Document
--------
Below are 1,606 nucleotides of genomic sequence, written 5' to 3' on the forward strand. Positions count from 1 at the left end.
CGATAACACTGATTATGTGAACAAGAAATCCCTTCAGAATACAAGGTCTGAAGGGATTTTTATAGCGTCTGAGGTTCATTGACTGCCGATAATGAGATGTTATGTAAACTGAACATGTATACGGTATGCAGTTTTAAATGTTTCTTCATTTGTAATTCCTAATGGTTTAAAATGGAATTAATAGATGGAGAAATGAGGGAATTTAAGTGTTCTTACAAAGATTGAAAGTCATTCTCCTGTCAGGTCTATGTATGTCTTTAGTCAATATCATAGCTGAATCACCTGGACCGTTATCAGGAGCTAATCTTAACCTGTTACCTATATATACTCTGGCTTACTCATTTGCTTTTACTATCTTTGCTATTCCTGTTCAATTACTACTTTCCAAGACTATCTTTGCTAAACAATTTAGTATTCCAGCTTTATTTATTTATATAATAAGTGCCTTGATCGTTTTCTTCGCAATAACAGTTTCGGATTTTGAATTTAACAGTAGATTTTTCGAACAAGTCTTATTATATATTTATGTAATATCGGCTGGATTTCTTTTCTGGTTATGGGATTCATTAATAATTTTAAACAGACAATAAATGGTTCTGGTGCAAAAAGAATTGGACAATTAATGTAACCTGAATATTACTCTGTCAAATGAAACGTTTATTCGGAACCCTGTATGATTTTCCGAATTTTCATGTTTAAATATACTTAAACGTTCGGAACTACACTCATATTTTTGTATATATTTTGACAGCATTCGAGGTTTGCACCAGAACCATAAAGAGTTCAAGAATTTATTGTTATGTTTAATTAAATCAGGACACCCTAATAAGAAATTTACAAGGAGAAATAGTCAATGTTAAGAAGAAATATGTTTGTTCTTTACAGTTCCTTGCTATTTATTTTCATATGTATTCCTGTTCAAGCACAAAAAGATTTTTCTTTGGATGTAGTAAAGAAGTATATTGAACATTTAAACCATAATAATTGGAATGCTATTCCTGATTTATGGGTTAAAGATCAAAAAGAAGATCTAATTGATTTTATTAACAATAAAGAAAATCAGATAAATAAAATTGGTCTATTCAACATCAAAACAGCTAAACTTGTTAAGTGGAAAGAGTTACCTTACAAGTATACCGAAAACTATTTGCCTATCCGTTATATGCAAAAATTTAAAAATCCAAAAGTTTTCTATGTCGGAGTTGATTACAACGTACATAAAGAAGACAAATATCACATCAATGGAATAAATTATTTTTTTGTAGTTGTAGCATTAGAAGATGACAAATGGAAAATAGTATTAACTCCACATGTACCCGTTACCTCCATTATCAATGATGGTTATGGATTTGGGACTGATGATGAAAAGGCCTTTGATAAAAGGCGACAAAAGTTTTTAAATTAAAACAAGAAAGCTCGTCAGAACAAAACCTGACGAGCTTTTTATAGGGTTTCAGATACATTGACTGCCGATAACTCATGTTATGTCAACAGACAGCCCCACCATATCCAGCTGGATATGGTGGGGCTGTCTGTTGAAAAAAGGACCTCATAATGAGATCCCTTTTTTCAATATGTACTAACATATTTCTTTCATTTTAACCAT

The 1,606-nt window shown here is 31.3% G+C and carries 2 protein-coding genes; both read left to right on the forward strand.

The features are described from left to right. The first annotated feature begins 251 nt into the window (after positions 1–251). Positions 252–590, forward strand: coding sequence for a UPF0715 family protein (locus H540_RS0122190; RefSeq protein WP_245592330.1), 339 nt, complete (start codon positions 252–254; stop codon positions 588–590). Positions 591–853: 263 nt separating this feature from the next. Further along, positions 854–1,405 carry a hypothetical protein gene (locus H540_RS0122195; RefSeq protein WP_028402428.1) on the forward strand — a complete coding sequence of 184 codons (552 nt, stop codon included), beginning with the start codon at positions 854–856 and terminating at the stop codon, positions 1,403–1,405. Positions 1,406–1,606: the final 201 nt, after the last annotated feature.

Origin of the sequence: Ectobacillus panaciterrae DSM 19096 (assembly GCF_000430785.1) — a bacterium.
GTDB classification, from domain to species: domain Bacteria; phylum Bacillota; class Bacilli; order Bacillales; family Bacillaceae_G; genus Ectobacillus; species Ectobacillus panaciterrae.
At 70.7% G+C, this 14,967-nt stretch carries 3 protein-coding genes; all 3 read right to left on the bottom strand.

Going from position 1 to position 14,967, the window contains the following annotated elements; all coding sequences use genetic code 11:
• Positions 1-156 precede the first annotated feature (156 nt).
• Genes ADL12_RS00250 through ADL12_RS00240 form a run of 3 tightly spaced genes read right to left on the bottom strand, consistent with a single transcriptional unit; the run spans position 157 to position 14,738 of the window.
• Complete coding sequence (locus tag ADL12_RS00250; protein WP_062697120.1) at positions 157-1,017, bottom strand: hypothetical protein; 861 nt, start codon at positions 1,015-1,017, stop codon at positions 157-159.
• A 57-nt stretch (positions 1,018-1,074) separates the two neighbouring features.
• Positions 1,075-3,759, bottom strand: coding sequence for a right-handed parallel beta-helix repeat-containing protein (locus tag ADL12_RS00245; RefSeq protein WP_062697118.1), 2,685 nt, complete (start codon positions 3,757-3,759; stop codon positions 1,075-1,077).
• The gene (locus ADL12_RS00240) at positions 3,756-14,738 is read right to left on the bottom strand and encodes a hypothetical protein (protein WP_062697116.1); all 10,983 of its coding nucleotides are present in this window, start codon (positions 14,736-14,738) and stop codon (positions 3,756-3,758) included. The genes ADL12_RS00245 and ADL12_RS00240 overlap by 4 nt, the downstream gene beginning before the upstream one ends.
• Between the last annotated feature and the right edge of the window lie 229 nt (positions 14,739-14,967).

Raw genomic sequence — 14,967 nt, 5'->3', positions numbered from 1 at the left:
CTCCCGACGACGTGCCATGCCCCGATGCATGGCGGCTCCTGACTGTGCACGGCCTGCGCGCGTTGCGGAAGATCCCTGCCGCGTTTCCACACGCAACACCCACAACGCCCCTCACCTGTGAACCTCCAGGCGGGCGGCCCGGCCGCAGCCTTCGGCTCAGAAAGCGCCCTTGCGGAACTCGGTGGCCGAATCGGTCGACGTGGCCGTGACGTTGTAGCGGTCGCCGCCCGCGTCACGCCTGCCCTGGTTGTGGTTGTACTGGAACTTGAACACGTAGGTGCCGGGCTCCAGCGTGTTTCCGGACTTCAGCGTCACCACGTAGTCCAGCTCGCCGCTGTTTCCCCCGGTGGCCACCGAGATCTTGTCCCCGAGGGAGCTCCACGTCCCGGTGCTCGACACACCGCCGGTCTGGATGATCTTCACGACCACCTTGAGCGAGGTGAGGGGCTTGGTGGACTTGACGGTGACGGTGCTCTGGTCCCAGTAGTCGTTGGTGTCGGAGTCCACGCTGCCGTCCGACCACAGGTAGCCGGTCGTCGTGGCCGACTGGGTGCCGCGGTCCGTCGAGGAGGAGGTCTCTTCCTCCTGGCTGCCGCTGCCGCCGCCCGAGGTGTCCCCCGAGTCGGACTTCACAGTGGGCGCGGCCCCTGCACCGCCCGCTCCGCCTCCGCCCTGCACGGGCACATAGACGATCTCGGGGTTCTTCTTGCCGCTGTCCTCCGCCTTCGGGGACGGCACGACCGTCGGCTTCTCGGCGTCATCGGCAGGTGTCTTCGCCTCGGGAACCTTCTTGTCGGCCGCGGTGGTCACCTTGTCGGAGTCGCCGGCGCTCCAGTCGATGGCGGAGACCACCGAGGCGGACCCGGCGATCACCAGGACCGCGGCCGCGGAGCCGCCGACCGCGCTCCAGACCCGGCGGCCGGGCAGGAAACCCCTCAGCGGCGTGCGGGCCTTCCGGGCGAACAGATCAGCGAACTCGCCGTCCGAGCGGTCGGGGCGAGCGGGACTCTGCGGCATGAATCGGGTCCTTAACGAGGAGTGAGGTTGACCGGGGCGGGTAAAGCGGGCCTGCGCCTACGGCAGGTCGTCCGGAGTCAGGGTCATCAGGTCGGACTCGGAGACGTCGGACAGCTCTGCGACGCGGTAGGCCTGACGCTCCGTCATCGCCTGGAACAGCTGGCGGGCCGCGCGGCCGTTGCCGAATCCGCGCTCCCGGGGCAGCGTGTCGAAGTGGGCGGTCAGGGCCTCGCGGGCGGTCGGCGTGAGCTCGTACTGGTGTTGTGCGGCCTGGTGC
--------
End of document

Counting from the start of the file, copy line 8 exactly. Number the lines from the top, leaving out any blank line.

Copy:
Going from position 1 to position 14,967, the window contains the following annotated elements; all coding sequences use genetic code 11: